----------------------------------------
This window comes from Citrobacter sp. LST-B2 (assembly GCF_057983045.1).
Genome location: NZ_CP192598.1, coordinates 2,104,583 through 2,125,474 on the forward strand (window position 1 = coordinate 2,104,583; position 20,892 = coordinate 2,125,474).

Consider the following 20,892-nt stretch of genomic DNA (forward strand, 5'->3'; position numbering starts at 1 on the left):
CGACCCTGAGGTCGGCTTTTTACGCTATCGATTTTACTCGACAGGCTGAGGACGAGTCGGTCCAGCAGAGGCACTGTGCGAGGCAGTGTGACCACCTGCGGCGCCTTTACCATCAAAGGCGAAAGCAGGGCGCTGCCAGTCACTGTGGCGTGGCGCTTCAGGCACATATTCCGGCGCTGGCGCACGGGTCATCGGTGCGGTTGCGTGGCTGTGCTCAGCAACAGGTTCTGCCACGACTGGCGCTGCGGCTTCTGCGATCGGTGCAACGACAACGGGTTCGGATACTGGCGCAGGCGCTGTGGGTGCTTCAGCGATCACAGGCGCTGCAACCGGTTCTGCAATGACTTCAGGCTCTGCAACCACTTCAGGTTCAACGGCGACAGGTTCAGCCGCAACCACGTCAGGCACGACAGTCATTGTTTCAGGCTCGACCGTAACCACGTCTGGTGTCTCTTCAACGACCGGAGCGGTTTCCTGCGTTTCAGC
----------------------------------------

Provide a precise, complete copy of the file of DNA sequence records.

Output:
This window comes from Citrobacter sp. LST-B2 (assembly GCF_057983045.1).
Genome location: NZ_CP192598.1, coordinates 2,104,583 through 2,125,474 on the forward strand (window position 1 = coordinate 2,104,583; position 20,892 = coordinate 2,125,474).

Consider the following 20,892-nt stretch of genomic DNA (forward strand, 5'->3'; position numbering starts at 1 on the left):
CGACCCTGAGGTCGGCTTTTTACGCTATCGATTTTACTCGACAGGCTGAGGACGAGTCGGTCCAGCAGAGGCACTGTGCGAGGCAGTGTGACCACCTGCGGCGCCTTTACCATCAAAGGCGAAAGCAGGGCGCTGCCAGTCACTGTGGCGTGGCGCTTCAGGCACATATTCCGGCGCTGGCGCACGGGTCATCGGTGCGGTTGCGTGGCTGTGCTCAGCAACAGGTTCTGCCACGACTGGCGCTGCGGCTTCTGCGATCGGTGCAACGACAACGGGTTCGGATACTGGCGCAGGCGCTGTGGGTGCTTCAGCGATCACAGGCGCTGCAACCGGTTCTGCAATGACTTCAGGCTCTGCAACCACTTCAGGTTCAACGGCGACAGGTTCAGCCGCAACCACGTCAGGCACGACAGTCATTGTTTCAGGCTCGACCGTAACCACGTCTGGTGTCTCTTCAACGACCGGAGCGGTTTCCTGCGTTTCAGC